I had pretty good food in Bulgaria, though I didn't care for much of what I ate in Romania. I really enjoyed the food in all regions I visited in China, Vietnam and Laos, but struggled a bit in Cambodia. Cuban food was hearty, but often uninteresting, overcooked, oversalted but otherwise underseasoned. The best food I ate in Cuba was in Baracoa. Costa Rican food wasn't great, nor was Honduran food. I have to say I wasn't thrilled with anything I ate in Serbia, but Croatian, Slovenian, Bosnian and Macedonian food was much more enjoyable, perhaps mostly because there was better access to fish and seafood. I cook some of the foods I enjoyed there. Albanian food was pretty uninspiring though the very garlicky tripe soup I sampled was surprisingly delicious. Love Greece (especially Crete), Italy, Spain, Portugal (though the food is not flashy), Mexico, Morocco and Tunisia (had really good food in a few places). I don't recall loving the food in Peru or Bolivia, though some meals were interesting. Panama wasn't great, Nicaragua was fine, as was Guatemala. As for Toronto, I love the choice of restaurants, but tend to go with cuisines from other countries of the world. I can't even think of a restaurant that serves "Torontonian" food, if such a thing exists.

                                                                            A few pleasant surprises awaited me in Malta. The octopus and rabbit were wonderful. I avoided the heavy pastries and starchy pastas and was quite happy. I loved Hungarian food, liked the foods of Czech Republic and Slovakia, Austria and Germany, though all four are a little too meat and potato-based for my preferences.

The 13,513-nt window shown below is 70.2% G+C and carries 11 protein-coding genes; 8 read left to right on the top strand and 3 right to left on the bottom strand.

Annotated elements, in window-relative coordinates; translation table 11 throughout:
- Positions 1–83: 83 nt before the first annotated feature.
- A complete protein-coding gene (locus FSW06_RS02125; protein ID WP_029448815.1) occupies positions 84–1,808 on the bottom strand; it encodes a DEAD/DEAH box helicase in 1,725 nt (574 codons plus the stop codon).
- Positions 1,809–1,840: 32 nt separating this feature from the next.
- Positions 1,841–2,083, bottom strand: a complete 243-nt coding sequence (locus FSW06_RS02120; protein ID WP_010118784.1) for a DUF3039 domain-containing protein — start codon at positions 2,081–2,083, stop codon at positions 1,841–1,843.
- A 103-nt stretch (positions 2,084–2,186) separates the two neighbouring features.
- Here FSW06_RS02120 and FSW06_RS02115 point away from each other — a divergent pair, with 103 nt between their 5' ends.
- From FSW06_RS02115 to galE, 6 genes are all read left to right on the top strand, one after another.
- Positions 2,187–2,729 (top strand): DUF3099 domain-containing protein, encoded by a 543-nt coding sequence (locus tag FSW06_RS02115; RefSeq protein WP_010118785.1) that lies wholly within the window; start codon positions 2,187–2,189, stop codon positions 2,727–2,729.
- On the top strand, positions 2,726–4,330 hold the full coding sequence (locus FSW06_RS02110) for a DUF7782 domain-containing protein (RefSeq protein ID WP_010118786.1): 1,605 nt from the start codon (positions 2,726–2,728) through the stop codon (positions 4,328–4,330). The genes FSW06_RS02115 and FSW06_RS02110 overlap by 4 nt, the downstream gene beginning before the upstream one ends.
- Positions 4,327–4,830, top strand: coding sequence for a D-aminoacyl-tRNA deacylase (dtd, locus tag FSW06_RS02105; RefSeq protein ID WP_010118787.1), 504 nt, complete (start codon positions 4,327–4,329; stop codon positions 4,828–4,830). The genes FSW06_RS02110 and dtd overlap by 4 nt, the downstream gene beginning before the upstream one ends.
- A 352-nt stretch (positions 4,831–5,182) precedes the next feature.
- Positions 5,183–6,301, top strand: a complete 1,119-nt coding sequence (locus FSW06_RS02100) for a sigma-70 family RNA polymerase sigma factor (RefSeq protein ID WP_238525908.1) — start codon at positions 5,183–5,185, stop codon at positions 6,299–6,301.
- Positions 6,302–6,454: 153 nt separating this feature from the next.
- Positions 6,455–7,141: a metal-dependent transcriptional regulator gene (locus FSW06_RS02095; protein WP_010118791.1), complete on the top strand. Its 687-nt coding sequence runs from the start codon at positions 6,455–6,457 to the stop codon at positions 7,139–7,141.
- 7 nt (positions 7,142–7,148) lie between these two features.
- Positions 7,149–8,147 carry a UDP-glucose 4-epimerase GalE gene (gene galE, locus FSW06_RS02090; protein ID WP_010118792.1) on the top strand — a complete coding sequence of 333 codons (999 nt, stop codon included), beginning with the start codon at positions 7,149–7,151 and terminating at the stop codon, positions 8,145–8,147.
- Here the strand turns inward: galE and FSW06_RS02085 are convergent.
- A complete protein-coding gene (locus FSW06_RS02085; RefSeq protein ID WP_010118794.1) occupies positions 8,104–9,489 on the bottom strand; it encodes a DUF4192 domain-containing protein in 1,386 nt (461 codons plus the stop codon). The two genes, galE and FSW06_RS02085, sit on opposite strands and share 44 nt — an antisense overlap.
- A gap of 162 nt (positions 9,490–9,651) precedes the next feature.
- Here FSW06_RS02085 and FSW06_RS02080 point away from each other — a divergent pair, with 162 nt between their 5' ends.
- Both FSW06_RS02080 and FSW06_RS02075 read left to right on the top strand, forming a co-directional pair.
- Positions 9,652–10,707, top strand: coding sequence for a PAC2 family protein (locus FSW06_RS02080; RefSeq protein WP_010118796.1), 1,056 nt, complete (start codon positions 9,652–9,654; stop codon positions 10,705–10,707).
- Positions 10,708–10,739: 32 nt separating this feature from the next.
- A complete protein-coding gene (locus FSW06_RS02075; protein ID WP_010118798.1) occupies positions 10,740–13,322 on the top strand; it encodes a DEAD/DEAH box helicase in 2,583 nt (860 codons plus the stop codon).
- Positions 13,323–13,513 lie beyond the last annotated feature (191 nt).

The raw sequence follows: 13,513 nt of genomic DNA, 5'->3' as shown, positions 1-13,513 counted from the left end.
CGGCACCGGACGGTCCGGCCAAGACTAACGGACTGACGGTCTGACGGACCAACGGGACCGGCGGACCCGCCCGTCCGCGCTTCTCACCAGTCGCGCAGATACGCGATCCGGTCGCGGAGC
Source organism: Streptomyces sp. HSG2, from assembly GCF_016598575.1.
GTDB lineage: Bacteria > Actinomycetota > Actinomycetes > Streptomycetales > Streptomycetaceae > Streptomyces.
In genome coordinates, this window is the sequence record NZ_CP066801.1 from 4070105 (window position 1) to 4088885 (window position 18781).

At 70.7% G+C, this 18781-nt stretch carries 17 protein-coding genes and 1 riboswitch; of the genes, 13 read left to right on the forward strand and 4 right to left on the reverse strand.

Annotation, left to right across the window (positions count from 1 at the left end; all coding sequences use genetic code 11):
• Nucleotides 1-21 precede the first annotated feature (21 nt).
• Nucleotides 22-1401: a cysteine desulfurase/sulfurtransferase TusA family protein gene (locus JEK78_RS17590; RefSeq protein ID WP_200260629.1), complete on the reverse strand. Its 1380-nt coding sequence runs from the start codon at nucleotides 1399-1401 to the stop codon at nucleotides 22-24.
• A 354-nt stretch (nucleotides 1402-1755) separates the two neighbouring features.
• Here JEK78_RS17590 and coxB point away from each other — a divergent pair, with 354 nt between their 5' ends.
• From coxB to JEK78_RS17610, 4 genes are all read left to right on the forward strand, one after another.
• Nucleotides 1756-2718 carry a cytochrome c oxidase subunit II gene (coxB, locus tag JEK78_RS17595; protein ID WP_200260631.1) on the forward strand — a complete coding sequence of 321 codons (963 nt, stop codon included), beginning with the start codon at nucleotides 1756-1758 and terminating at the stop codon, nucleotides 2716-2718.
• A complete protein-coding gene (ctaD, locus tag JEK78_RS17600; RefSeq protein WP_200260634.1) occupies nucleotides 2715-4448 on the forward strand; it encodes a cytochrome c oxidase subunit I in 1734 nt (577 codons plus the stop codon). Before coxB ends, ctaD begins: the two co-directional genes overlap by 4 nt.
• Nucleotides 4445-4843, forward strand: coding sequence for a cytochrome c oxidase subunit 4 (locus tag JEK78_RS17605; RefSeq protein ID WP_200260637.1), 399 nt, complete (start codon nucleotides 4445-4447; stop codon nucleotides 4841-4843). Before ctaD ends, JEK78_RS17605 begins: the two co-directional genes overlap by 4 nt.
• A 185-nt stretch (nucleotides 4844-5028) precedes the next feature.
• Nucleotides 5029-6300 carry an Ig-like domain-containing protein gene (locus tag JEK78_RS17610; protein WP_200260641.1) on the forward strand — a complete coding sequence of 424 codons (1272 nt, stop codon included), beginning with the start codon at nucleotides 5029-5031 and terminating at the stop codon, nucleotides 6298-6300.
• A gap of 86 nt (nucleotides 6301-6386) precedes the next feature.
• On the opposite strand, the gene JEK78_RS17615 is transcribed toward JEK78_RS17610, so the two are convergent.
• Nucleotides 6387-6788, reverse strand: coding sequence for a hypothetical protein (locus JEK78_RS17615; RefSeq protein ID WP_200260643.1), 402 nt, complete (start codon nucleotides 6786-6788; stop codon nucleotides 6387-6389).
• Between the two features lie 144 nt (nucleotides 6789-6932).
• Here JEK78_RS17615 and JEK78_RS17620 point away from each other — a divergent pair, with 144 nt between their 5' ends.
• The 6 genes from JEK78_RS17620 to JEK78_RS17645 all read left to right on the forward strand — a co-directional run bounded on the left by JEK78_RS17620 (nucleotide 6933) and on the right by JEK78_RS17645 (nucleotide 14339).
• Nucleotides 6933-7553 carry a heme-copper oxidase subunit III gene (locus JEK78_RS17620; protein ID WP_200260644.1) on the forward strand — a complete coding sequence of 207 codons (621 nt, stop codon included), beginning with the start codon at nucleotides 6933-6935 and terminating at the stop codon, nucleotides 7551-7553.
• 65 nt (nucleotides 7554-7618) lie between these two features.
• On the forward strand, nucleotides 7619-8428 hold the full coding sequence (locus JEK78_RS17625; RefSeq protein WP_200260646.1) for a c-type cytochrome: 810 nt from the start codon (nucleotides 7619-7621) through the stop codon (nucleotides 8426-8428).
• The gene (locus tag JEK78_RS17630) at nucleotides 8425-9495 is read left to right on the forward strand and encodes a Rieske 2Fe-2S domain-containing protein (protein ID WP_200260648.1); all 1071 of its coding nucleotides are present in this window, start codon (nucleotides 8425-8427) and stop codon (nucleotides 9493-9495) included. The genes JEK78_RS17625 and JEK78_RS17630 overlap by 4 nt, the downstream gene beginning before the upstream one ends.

I have had good food in Paris, London, Montreal and Vancouver, but amazingly, I can't think of a single stand-out meal from any of those cities, yet I can vividly remember dumplings in Lanzhou, noodle soups in Luang Prabang, horse and lamb in Reykjavik, grilled fish and zarzuela in Barcelona, amazing street treats in Udaipur, yummy vegetarian fare in the Gujarat, and some pretty crappy food in India as well. The few days I spent in Thailand were enjoyable, but I don't think the places we chose to eat were among the best representatives of the varied cuisine.

                                                                            I am sure good and bad food exists quite equally in many, if not most cities in the world. It is certainly true of my own city and cities I have lived in throughout my life.